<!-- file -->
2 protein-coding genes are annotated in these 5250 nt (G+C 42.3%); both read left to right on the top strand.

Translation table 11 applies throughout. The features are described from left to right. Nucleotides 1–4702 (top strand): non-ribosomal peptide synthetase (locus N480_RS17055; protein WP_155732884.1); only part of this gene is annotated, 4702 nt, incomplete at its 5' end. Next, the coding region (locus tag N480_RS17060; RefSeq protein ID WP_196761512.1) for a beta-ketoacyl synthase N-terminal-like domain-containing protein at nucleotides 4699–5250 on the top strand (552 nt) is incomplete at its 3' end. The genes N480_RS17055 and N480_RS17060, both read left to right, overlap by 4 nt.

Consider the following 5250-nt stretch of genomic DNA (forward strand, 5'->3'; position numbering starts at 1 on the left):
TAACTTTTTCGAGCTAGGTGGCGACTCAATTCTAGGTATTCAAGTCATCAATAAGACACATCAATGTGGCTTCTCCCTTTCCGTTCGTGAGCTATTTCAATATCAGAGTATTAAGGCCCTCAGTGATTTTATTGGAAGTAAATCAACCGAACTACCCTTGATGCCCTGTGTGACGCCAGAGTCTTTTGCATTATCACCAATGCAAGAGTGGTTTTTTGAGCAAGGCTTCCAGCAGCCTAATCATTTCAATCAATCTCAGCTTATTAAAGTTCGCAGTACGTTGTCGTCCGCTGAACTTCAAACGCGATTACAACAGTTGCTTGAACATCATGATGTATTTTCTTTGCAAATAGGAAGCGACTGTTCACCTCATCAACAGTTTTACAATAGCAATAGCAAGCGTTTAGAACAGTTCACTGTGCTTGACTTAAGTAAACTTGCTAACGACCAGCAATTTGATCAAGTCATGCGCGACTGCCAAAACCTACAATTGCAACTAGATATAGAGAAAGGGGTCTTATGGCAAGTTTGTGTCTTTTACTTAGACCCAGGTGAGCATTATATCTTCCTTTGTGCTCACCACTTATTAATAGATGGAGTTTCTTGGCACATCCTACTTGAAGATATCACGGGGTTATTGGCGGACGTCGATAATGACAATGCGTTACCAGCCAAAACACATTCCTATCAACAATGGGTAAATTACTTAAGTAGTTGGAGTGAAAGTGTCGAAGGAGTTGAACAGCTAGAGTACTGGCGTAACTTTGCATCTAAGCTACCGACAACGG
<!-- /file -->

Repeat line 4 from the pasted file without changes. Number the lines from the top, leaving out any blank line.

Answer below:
TAACTTTTTCGAGCTAGGTGGCGACTCAATTCTAGGTATTCAAGTCATCAATAAGACACATCAATGTGGCTTCTCCCTTTCCGTTCGTGAGCTATTTCAATATCAGAGTATTAAGGCCCTCAGTGATTTTATTGGAAGTAAATCAACCGAACTACCCTTGATGCCCTGTGTGACGCCAGAGTCTTTTGCATTATCACCAATGCAAGAGTGGTTTTTTGAGCAAGGCTTCCAGCAGCCTAATCATTTCAATCAATCTCAGCTTATTAAAGTTCGCAGTACGTTGTCGTCCGCTGAACTTCAAACGCGATTACAACAGTTGCTTGAACATCATGATGTATTTTCTTTGCAAATAGGAAGCGACTGTTCACCTCATCAACAGTTTTACAATAGCAATAGCAAGCGTTTAGAACAGTTCACTGTGCTTGACTTAAGTAAACTTGCTAACGACCAGCAATTTGATCAAGTCATGCGCGACTGCCAAAACCTACAATTGCAACTAGATATAGAGAAAGGGGTCTTATGGCAAGTTTGTGTCTTTTACTTAGACCCAGGTGAGCATTATATCTTCCTTTGTGCTCACCACTTATTAATAGATGGAGTTTCTTGGCACATCCTACTTGAAGATATCACGGGGTTATTGGCGGACGTCGATAATGACAATGCGTTACCAGCCAAAACACATTCCTATCAACAATGGGTAAATTACTTAAGTAGTTGGAGTGAAAGTGTCGAAGGAGTTGAACAGCTAGAGTACTGGCGTAACTTTGCATCTAAGCTACCGACAACGG